My studio is an old cider barn that looks out across a farmyard from a large, west- facing window. As a painting space, it can be pretty dark through the winter months, but each spring, like some ancient Druid, I wait for the day when the sun just gets into one corner of the studio before setting over the barn across the yard.
From that day on, through the spring and up to mid- summer, the puddle of sunlight gets bigger and the light stronger until, by mid-June, I often can’t work in there at all as the sunlight blazes in and lights up the whole building.https://www.youtube.com/watch?v=RthXXGhMvgM
There are days when I hope it might be cloudy, or perhaps even rain, to slow things down a little so that I can do things in a more considered way, but every spring I find myself waiting with growing excitement for the day that I can start to make paintings out of the frenzy of the returning sunlight.
The sun moves quickly – in minutes the shadow of a glazing bar moves across the newspapers sprawled on the studio table. The reflected bounce of colour and light is quite unlike anything I’ve seen all through the winter.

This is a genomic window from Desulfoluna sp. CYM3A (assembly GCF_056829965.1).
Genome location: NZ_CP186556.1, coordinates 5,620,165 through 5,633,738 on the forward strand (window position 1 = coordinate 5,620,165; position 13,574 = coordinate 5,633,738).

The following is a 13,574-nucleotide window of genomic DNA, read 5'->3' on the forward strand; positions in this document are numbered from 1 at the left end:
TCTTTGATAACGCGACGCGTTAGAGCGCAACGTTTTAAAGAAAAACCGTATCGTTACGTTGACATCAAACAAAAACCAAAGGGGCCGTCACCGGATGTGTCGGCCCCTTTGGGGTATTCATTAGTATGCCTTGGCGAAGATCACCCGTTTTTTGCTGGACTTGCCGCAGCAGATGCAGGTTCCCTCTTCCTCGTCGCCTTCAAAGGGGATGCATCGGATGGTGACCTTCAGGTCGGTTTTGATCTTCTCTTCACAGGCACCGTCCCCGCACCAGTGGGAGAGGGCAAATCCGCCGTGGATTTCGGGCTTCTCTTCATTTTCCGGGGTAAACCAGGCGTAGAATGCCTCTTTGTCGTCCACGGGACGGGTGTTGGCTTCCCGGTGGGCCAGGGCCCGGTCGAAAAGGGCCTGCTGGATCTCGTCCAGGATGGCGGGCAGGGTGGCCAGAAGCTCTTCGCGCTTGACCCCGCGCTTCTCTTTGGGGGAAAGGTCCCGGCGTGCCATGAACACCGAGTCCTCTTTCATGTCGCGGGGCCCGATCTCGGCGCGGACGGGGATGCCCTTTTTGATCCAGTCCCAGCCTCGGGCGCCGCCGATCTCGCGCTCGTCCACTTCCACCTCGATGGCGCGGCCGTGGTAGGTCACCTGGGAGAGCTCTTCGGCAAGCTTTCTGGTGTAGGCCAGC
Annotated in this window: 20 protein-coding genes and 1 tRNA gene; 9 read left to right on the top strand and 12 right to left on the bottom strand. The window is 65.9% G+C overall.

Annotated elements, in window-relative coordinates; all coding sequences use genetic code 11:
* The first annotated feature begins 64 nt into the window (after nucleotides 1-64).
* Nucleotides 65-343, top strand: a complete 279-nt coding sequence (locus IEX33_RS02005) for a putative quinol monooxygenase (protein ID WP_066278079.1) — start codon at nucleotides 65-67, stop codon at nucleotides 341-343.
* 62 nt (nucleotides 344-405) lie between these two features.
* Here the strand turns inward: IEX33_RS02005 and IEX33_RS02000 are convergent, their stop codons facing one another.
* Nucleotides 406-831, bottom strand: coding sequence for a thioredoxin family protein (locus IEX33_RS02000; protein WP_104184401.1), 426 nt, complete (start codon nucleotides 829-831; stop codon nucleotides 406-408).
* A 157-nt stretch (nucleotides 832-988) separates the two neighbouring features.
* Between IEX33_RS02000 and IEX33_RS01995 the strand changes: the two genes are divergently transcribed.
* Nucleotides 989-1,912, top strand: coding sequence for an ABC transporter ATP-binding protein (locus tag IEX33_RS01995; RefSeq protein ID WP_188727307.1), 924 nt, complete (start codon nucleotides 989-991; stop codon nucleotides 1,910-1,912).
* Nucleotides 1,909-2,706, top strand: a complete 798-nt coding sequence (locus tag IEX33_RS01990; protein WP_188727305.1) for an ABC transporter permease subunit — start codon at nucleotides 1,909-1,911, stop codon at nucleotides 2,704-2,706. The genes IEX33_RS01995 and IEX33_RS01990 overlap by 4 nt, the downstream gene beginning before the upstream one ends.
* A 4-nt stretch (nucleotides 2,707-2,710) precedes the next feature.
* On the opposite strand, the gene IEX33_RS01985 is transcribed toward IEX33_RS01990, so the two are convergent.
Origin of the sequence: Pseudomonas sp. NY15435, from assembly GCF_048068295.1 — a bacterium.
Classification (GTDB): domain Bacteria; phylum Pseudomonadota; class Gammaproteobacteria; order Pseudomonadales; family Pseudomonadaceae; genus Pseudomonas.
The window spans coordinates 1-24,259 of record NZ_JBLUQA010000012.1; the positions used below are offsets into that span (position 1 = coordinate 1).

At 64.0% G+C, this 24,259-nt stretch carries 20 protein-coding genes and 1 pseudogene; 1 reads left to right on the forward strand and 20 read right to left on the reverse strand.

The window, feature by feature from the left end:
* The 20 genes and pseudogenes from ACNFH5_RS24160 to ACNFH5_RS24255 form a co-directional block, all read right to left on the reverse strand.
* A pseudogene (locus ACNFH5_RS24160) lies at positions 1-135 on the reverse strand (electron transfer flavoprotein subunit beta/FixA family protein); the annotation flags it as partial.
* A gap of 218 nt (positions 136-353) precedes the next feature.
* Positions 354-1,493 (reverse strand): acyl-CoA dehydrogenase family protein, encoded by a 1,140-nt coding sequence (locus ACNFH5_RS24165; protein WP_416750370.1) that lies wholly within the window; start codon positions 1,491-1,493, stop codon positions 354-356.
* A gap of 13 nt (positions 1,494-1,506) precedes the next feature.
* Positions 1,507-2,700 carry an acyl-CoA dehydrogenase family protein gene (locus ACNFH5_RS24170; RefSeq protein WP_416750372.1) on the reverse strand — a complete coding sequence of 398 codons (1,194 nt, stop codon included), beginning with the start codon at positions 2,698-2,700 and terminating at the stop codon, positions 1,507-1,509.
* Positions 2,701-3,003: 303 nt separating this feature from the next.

On one such day I manoeuvred my easel so that I could paint a succession of little panels as the scene changed. I laid out my usual palette in the usual way, with a handful of brushes and a jar of spirit to swill them in, so at least that part of the process would be automatic.[caption id="attachment_27" align="aligncenter" width="979"] Corner Table, Spring Sun, oil on canvas, 20?24in (51?61cm). Painted over three sessions, I liked the strong diagonal accents of alternating shadow and light, and the reflection in the mirror at the back of the group[/caption]
No particular thought went into setting up a still life as whatever I did would be subverted by the unpredictability of the splashes of brilliance and darkness – as the sun passes over the studio clutter all things move in and out of the light.
There wasn’t too much thought about composition either – this isn’t about stable pyramids of carefully drawn structure – I got it down as it happened by watching the movement of the light through the next hour or so, painting a sequence of little notes.